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Superintendent Justin Srivastava

Blog: Public health approaches in policing and the learning so far

Written by Superintendent Justin Srivastava, Lancashire Violence Reduction Network

I remember back in 2012, when I was working in Blackburn being told by public health colleagues that the future of policing needs better policing activity around adverse childhood experiences (ACE) and public health approaches.

How right they were, little did I know that 9 years later the Lancashire Violence Reduction Network and NPCC would be hosting a four-nations five-day webinar on the same approaches with an amazing @WeCops Twitter debate on the Wednesday night.

Only a few months before we had been asked by the Home Office to be the lead Violence Reduction Unit on trauma informed and public health approaches and combining our expertise with the webinar seemed to make a lot of sense.

The energy, enthusiasm and dedication to public health approaches has been astounding. I have been overwhelmed by the contributions from England, Wales, Scotland and Northern Ireland and what we originally planned as a two day webinar quickly became a five day event with 65 speakers, 1700 participants and excellent content from front line leaders and practitioners including national and international policy makers or influencers.

On Wednesday the 10th February 2021, CC Andy Rhodes and I hosted the “WeCops” debate on Public Health approaches in policing. We were really keen to get as many different views and thoughts from across the four nations and beyond.

We weren’t disappointed – some of the questions that were posed are often echoed in other forums and meetings:

What do you mean by a public health approach to policing?

Is it relevant to law enforcement?

Are we just doing the job of other agencies?

In 2018, the National Police Chiefs Council, College of Policing and Public Health England tried to answer that particular “exam question” when they published “What is a Public Health approach in policing?

In that document the public health approach is broken down into five key areas:

  • data
  • prevention
  • partnership
  • population
  • and dealing with the “causes of the causes”.

In many ways this has a lot of synergy with the original Peelian principles of policing namely that the goal is preventing crime and thus earning public support not solely catching criminals.

All of us in our careers have experienced the need to deal with vulnerable members of our community and for some at 2am in the morning the police are a telephone call of choice. This was supported by the College of Policing in 2015 when they highlighted that the majority of our police demand and deployment isn’t crime related – a picture that is probably recognisable to all colleagues from Cornwall to Newcastle. Thus, if we are having to deploy to non-crime matters maybe, adopting a public health approach isn’t a “nice to have” but more of an operational necessity?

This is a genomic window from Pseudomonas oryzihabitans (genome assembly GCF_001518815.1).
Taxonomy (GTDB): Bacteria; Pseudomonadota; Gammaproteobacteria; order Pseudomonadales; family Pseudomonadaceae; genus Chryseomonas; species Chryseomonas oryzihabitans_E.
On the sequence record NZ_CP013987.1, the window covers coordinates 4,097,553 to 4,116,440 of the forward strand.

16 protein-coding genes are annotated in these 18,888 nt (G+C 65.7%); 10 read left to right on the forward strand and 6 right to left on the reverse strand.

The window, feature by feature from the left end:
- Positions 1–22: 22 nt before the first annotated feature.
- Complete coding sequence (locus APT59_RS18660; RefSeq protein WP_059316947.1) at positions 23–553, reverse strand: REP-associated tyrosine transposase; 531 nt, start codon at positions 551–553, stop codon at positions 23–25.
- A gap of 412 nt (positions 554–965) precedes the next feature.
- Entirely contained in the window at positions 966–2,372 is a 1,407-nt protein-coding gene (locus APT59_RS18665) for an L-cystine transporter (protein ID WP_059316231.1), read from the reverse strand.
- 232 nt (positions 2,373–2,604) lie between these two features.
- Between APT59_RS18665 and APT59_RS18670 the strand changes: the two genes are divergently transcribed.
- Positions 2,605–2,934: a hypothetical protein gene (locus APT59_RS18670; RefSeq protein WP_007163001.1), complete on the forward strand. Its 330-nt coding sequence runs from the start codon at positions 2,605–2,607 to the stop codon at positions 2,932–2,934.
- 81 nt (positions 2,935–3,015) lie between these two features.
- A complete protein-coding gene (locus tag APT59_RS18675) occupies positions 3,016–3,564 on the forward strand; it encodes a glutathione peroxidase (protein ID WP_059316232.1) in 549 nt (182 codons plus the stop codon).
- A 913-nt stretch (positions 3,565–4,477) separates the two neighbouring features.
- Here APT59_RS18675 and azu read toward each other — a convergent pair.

So, this was hotly debated in the webinar and the “WeCops” Twitter debate and a number of consistent themes emerged:

  • The opportunity for co-location or integrated services at a strategic and place-based level
  • Learning from lived experience and ensuring that this is a key part of service delivery
  • The importance of recruiting, retaining and progressing leaders that can operate in complex partnership environments.
  • Mainstreaming and sustainable funding across the system for prevention, early intervention and public health approaches.
  • A call for cross government departmental working to address the “causes of the causes”
  • The need for enhanced and improved data sharing across local and national systems that includes the ability to use data to predict vulnerability.

Some of the themes need to be discussed, debated and actioned at a local level and those that are national issues have been fed back into the NPCC lead DCC Julian Moss for consideration by Chief Officers and the Home Office and other government departments.

We wanted the @WeCops event and the webinar to continue the debate, raise awareness and assist those leaders and practitioners working at a local level as well as informing our senior leaders. I think we achieved our aims but there is still a lot to do.

“If you always do what you’ve always done, you always get what you’ve always got.”

After the success of the webinar we are planning several monthly 90 mins events to showcase some of the excellent public health and trauma informed work that is taking place across UK policing. The next one will be a “public health approach to gangs” to be hosted in April.

Details of the monthly webinars and the content is still available to view “on demand” – www.virtual4nations.uk

This blog was originally published at We Communities (wecops.org).

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